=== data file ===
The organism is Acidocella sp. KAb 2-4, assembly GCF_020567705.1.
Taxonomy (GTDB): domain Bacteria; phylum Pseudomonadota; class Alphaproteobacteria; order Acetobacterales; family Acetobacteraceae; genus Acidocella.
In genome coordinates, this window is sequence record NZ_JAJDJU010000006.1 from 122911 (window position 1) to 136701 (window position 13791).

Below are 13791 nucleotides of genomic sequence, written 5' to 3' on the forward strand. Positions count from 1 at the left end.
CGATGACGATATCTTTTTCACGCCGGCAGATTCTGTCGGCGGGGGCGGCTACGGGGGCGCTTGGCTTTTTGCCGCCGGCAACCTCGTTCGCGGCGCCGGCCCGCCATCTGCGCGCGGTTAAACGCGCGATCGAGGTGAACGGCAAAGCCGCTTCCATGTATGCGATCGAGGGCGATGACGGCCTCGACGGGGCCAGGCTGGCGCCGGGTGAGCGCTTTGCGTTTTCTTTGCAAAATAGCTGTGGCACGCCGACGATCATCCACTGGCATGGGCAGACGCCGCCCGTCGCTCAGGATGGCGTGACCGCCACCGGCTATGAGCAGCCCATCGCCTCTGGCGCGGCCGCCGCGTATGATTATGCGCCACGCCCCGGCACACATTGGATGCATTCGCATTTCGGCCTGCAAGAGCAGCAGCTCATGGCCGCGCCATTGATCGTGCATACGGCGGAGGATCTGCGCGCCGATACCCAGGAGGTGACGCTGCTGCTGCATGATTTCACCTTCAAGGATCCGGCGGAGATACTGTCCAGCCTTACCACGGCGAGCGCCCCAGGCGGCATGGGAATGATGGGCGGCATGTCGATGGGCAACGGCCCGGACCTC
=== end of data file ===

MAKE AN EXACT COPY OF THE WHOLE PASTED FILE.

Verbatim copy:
The organism is Acidocella sp. KAb 2-4, assembly GCF_020567705.1.
Taxonomy (GTDB): domain Bacteria; phylum Pseudomonadota; class Alphaproteobacteria; order Acetobacterales; family Acetobacteraceae; genus Acidocella.
In genome coordinates, this window is sequence record NZ_JAJDJU010000006.1 from 122911 (window position 1) to 136701 (window position 13791).

Below are 13791 nucleotides of genomic sequence, written 5' to 3' on the forward strand. Positions count from 1 at the left end.
CGATGACGATATCTTTTTCACGCCGGCAGATTCTGTCGGCGGGGGCGGCTACGGGGGCGCTTGGCTTTTTGCCGCCGGCAACCTCGTTCGCGGCGCCGGCCCGCCATCTGCGCGCGGTTAAACGCGCGATCGAGGTGAACGGCAAAGCCGCTTCCATGTATGCGATCGAGGGCGATGACGGCCTCGACGGGGCCAGGCTGGCGCCGGGTGAGCGCTTTGCGTTTTCTTTGCAAAATAGCTGTGGCACGCCGACGATCATCCACTGGCATGGGCAGACGCCGCCCGTCGCTCAGGATGGCGTGACCGCCACCGGCTATGAGCAGCCCATCGCCTCTGGCGCGGCCGCCGCGTATGATTATGCGCCACGCCCCGGCACACATTGGATGCATTCGCATTTCGGCCTGCAAGAGCAGCAGCTCATGGCCGCGCCATTGATCGTGCATACGGCGGAGGATCTGCGCGCCGATACCCAGGAGGTGACGCTGCTGCTGCATGATTTCACCTTCAAGGATCCGGCGGAGATACTGTCCAGCCTTACCACGGCGAGCGCCCCAGGCGGCATGGGAATGATGGGCGGCATGTCGATGGGCAACGGCCCGGACCTC